Maratha protests: What do they mean and who is behind it

Last Updated: Wed, Sep 07, 2016 09:41 hrs

(Image: Twitter/@Patil10261968)

Much of the mainstream media has ignored the large protests of Marathas that have taken place in several smaller cities in Maharashtra. After the Jats and the Patels, they are now the newest group mobilising in a show of strength to demand reservations as well as amendments to SC -ST Atrocities Act.

One of the main incidents said to be fuelling the protests is the brutal rape of a 15 year old girl in a village in Ahmednagar district. The three men who have been arrested for the crime belong to the Mahar caste and though the brother of the victim claimed that there was no enmity between the communities, the incident led to several local protests and bandh calls by Maratha organisations claiming that double standards prevailed in law enforcement response as the victim is not a dalit.

A month and a half later large numbers of people gathered in silent rallies in Ahmednagar, Jalna, Jalgaon, Beed, Osmanabad and Parbhani. The DNA reported that Sakala Maratha was one of the prominent organisations behind the mobilisations and that leaders have claimed that these gatherings are spontaneous and not connected to any political party.

Sambhaji Brigade spokesperson and NCP leader Pradeep Solunkhe, who is also a part of the Sakala Maratha team, said they had decided to ensure that the protest was apolitical. He added no slogans were given out in morchas, with protests culminating in a reading of the charter of demands by girls and the subsequent handing over of the list to the district authorities.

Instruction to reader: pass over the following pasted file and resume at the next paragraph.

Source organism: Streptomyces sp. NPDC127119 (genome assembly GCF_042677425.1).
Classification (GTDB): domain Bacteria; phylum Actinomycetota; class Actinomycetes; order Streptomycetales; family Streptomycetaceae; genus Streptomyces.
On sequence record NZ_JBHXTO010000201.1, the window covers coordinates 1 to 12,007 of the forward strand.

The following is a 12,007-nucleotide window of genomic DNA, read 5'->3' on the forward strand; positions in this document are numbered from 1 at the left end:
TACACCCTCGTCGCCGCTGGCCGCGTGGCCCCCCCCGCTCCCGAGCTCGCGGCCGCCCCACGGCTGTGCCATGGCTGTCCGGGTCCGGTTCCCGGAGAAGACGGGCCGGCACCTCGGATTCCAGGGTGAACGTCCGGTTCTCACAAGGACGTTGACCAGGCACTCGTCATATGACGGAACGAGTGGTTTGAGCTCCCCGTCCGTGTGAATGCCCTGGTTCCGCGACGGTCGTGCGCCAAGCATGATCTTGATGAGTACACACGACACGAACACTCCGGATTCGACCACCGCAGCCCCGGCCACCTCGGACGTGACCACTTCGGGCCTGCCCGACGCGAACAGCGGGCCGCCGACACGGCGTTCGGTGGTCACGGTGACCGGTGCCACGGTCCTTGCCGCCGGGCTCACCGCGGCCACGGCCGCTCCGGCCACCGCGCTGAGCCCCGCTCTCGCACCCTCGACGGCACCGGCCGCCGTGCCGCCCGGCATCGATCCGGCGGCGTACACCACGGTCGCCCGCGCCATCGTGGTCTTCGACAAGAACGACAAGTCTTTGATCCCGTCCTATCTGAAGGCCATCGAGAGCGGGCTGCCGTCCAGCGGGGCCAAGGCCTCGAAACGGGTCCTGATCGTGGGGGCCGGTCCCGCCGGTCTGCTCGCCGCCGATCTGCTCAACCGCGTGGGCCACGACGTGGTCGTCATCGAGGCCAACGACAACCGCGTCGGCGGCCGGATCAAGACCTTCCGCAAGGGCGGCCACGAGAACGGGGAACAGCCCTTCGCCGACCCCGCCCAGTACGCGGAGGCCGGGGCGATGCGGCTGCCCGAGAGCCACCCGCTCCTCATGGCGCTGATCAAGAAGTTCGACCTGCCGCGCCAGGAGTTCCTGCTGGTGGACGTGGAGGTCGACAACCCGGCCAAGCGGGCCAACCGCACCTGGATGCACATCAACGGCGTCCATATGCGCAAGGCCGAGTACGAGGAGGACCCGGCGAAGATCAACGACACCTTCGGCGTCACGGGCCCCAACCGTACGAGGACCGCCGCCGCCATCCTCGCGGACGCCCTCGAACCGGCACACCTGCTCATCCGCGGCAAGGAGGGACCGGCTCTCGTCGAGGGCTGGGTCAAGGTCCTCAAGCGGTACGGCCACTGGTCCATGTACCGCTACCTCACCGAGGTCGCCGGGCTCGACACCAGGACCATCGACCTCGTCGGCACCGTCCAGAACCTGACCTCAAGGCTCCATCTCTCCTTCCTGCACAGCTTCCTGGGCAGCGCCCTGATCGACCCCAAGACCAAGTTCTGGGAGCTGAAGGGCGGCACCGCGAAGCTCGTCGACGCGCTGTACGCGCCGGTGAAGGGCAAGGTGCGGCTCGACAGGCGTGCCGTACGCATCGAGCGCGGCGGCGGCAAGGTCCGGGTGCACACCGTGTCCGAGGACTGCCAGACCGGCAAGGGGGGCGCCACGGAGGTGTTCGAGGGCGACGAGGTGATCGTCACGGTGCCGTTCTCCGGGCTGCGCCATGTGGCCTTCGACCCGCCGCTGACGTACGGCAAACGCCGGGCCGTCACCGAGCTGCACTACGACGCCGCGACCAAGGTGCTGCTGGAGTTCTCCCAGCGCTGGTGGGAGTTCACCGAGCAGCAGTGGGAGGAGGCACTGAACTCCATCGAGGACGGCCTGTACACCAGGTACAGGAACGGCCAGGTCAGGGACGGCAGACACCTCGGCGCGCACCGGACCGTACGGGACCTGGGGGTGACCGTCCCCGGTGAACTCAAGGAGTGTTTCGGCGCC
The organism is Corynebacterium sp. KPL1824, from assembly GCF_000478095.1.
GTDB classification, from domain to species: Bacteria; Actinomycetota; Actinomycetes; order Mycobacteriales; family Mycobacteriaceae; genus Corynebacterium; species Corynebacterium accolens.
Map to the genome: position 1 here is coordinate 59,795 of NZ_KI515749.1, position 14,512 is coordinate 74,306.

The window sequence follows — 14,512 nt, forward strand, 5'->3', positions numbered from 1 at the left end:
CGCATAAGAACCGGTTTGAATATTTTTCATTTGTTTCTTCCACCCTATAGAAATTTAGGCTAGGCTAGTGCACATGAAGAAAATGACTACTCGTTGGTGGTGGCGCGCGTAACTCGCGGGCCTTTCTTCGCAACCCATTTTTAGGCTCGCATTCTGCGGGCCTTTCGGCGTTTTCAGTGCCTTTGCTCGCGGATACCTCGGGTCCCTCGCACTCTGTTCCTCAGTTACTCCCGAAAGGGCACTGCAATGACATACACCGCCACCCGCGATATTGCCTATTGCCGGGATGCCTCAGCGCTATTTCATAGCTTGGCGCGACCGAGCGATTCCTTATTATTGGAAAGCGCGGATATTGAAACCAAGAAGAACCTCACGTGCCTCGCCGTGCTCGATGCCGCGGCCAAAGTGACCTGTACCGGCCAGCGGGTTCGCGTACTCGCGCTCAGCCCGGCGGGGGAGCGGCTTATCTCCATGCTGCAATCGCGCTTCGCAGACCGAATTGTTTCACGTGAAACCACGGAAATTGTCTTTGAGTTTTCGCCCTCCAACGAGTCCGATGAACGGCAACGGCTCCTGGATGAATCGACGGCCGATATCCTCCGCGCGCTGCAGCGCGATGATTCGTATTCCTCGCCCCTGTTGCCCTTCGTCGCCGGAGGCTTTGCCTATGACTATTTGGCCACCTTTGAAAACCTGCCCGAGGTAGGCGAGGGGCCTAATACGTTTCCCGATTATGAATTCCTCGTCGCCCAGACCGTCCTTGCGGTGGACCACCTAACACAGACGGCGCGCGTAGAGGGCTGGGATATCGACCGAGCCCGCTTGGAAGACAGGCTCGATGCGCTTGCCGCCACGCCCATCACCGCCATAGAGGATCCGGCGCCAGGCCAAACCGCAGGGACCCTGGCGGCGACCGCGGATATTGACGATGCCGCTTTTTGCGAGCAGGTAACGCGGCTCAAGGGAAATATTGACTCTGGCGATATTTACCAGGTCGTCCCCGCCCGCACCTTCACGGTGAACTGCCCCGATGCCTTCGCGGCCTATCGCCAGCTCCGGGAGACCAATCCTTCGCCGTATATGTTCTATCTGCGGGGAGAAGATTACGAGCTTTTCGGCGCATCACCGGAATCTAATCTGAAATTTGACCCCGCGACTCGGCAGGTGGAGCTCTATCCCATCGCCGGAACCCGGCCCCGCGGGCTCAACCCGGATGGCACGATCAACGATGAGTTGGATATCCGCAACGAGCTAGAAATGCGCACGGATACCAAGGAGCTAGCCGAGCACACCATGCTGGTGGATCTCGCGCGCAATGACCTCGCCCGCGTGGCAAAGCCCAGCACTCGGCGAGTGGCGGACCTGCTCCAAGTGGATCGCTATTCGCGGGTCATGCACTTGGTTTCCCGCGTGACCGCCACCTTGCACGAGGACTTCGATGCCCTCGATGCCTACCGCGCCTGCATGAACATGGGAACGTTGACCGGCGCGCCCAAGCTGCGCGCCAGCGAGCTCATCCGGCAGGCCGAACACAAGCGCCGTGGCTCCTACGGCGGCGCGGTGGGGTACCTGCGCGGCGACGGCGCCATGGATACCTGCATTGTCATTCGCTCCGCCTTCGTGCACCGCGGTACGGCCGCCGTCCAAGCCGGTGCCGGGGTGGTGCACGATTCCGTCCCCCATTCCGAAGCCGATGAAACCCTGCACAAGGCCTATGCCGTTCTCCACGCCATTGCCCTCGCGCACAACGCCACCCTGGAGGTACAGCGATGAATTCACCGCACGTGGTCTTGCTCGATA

This article in the LiveMint by Abhiram Ghadyapatil has insights from various participants in the rallies. While the rape was a trigger, there are larger economic reasons that many have claimed as reasons for the anger. Mansingh Pawar, one of the prominent leaders, has been quoted saying that the popular notion that Marathas have political clout is false.

A minuscule minority of Marathas is politically influential while more than 80% of them are confronted with severe livelihood concerns born out of their dependence on subsistence farming, lack of quality education and job opportunities, and misuse of the Atrocity Act. At the time of independence, 80% Indians were dependent on agriculture. This percentage has come down to 55-60% but in Maharashtra, 80% of Marathas are still surviving on subsistence agriculture. The resentment comes from these factors.

An RSS activist Kishore Shitole while towing the line of the organisation that there ought to be no divisions along caste lines justified the show of strength by the Marathas.

The anger comes from the persistent political refusal to talk to the larger groups about their concerns while pandering to the smaller groups. To raise the issue of caste is fundamentally wrong but large groups such as the Marathas have no other option but consolidate. To avoid this caste-based narrative we need the uniform civil code and reservations based on the economic criteria.

Many observers feel that the agitations are not spontaneous. Prakash Pawar, a political analyst and professor at the faculty of political science at Kolhapur’s Shivaji University says that there is a certain degree of planning that must go into the way these rallies are carried out-